19 August 2005

The Consumer-Debt Driven Speculative Global Economy .... Saturated ....

Is the global economy at the brink of a breakdown much greater than its
predecessor in 1929? How do the current imbalances compare to those late
Roaring Twenties' similar circumstances of consumer-level forward
consumption, debt, overvaluation of assets, and industrial overcapacity?
Will the devaluation and asset decay process at the end of the second 70
year sub-fractal - contained within the 140 year Second Grand Fractal cycle
beginning in 1858 - be greater than at the end of its first 70 year

A chicken in every pot and two cars in every garage has been replaced with
eating out three of seven nights at the plethora of fast food and dining
opportunities that 'froth' the highways and typify the service type of
economy the States have become. Three SUV's and a Hummer distributed between
a primary residence and an investment residence have superceded the two cars
in every garage. Buy a radio or washer on credit has been bested with buy
and buy forwardly with abandon everything imaginable with ubiquitously
facilitated debt from refinanced or second mortgages based on the surety of
ever appreciating house prices -the latter caused in part by fed fund rates
1/4 of the rates in 1928.

The evenly balanced number of years with declining and increasing annual GDP
growth rates prior to 1929 have been replaced with continuous string of
positive annual GDP's growth rates during the past 45 years. America's great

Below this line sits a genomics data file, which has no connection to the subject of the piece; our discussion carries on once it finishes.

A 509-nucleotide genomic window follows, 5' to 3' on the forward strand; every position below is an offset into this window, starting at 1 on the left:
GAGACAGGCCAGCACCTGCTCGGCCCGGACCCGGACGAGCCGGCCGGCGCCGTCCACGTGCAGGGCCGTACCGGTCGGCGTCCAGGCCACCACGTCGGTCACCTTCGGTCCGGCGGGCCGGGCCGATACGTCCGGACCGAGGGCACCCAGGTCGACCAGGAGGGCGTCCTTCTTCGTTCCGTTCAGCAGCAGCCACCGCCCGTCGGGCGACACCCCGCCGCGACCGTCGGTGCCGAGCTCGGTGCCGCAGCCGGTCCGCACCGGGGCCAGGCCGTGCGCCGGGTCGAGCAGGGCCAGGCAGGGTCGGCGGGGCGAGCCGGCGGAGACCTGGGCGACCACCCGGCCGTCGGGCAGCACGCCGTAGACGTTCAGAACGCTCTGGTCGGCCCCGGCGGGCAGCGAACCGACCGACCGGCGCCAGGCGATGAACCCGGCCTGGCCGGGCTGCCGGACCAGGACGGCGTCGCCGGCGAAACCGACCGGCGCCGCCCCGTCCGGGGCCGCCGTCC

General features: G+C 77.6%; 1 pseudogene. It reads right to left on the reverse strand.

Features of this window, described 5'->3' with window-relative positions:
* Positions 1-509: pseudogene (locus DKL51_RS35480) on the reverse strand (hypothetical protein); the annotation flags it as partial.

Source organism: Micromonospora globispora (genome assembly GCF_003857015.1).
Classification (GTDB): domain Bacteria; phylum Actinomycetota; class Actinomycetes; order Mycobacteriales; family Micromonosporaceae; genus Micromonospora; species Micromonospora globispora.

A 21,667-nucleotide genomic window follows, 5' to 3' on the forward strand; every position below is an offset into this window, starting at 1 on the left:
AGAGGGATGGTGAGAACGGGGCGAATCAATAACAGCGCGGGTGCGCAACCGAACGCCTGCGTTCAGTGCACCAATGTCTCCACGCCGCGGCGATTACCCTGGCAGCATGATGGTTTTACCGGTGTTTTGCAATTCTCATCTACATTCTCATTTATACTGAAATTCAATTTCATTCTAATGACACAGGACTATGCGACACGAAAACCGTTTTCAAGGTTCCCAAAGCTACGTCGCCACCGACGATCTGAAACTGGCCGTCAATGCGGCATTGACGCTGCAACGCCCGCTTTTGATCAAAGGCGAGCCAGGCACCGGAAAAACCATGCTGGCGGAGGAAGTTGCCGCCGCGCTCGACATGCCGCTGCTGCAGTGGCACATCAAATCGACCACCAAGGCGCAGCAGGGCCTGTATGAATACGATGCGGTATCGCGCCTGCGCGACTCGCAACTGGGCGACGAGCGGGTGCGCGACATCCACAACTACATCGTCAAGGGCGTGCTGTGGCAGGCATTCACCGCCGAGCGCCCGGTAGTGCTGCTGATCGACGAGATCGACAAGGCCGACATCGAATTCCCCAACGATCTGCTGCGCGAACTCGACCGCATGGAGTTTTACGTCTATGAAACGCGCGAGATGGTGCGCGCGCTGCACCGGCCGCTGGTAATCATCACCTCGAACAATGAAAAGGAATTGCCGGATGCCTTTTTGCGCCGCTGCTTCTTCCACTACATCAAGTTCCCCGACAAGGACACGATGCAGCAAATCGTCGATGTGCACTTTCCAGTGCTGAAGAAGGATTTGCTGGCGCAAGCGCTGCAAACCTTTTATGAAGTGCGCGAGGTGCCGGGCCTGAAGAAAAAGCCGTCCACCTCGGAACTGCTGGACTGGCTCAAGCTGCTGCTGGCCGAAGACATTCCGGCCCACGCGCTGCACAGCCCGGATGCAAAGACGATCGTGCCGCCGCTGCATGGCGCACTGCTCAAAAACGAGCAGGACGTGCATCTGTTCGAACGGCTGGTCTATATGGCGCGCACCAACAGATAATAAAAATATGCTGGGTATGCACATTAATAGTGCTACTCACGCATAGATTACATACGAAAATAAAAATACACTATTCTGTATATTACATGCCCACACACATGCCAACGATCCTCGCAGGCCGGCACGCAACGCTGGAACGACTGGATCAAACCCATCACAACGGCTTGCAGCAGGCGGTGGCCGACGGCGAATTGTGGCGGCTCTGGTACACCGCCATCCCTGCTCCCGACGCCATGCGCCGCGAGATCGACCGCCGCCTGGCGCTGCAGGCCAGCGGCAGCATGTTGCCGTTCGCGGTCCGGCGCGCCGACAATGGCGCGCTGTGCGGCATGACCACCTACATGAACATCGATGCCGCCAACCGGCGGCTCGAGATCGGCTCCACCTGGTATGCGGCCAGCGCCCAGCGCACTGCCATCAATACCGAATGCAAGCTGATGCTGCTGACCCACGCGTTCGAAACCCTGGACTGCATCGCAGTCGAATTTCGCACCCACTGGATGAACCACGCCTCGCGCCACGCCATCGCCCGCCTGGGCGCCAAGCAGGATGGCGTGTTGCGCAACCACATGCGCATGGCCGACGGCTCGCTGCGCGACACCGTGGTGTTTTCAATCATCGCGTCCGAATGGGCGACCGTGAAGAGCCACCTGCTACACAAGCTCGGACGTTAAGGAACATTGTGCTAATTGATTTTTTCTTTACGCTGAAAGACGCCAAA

creditor nation status of 1929 has been substituted by a beggar man, debtor
country wearing with bravado only the emperor's new clothes. Its treasury is
writing bad checks against future income that can only be guaranteed if the
remaining 57 percent of the US private (nongovernmental) work force becomes
governmentalized allowing a Weimar type of hyperinflation. In short the
consumer saturation point of 1929 looks very appealing against the very poor
economic hand that America now holds. Consider America's current financial
balance sheet and thereafter consider how badly the unbalanced excesses of
1929 unfolded.

In the next nine weeks, data - which has always been there - will be
re-recognized. GM's and Ford's junk bond status and the high probability of
default on their collective 450 billion dollars of debt will reappear. The
thousand mirrors that reflect a single dollar in the derivatives markets
will have key reflecting glasses broken erasing the image in 925. The
housing bubble, that is so historically remarkable in its uniqueness in that
virtually all know it to be a bubble, will crack. The microcosm of forward
consumption in the last two months of the American auto business will
witness the expected necessary microcosm of historically poor follow-on
monthly sales. Major airlines will throw in the towel declaring bankruptcy
and pension amnesty. Declining monthly GDP will receive attention. The real
position of the individual debtor and the debtor country in the face of
declining asset valuations and declining projected tax revenues will get its
due. Fiscally impossible city and state governmental pension funds whose
futures are tied to the equity markets and escalating real estate property
values will have a viability reality check. For the first time in many years
the concept of consumer retrenchment will be seriously and widely explored
as a probable scenario.

The comparative initiating decay fractals at the secondary summit, with
respect to March 2000, of US equity indices suggest a very remarkable
primary revaluation. Watch the general trend and descent of the long term US
note (TNX) and bond (TYX) debt markets as exiting money from equities and
commodities flows into these long term debt instruments driving interest
rates lower. Gold has potentially only one more week before completing its
maximal 12/30/30 weekly growth cycle with an abrupt devaluation. Opposite to
gold, the dollar - which began its third weekly growth fractal last week:
7/17/2 of 11-14 weeks - will transiently trend well. Expect the unexpected.
Within this quantum fractal decay process, expect nonlinearity.

 G. Lammert